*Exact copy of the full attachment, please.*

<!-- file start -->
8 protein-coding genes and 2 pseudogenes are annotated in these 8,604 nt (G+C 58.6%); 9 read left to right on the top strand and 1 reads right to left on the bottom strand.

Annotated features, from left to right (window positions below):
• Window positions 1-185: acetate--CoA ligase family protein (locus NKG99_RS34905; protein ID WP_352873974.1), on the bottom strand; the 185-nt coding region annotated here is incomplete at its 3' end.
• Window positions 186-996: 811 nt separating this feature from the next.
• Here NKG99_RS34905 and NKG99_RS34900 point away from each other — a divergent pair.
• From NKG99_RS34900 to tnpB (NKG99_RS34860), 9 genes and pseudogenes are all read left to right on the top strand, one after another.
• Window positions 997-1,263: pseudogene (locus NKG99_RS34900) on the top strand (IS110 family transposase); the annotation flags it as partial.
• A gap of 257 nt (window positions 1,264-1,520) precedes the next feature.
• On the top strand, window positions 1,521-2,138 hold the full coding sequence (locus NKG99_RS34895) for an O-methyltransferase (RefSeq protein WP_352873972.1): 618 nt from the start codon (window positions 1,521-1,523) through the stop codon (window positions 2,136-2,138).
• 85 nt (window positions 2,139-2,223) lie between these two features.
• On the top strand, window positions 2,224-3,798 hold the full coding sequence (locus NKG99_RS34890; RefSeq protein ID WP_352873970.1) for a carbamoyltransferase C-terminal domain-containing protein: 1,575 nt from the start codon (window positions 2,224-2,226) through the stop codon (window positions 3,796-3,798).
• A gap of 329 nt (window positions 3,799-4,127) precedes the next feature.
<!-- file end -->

8 protein-coding genes and 2 pseudogenes are annotated in these 8,604 nt (G+C 58.6%); 9 read left to right on the top strand and 1 reads right to left on the bottom strand.

Annotated features, from left to right (window positions below):
• Window positions 1-185: acetate--CoA ligase family protein (locus NKG99_RS34905; protein ID WP_352873974.1), on the bottom strand; the 185-nt coding region annotated here is incomplete at its 3' end.
• Window positions 186-996: 811 nt separating this feature from the next.
• Here NKG99_RS34905 and NKG99_RS34900 point away from each other — a divergent pair.
• From NKG99_RS34900 to tnpB (NKG99_RS34860), 9 genes and pseudogenes are all read left to right on the top strand, one after another.
• Window positions 997-1,263: pseudogene (locus NKG99_RS34900) on the top strand (IS110 family transposase); the annotation flags it as partial.
• A gap of 257 nt (window positions 1,264-1,520) precedes the next feature.
• On the top strand, window positions 1,521-2,138 hold the full coding sequence (locus NKG99_RS34895) for an O-methyltransferase (RefSeq protein WP_352873972.1): 618 nt from the start codon (window positions 1,521-1,523) through the stop codon (window positions 2,136-2,138).
• 85 nt (window positions 2,139-2,223) lie between these two features.
• On the top strand, window positions 2,224-3,798 hold the full coding sequence (locus NKG99_RS34890; RefSeq protein ID WP_352873970.1) for a carbamoyltransferase C-terminal domain-containing protein: 1,575 nt from the start codon (window positions 2,224-2,226) through the stop codon (window positions 3,796-3,798).
• A gap of 329 nt (window positions 3,799-4,127) precedes the next feature.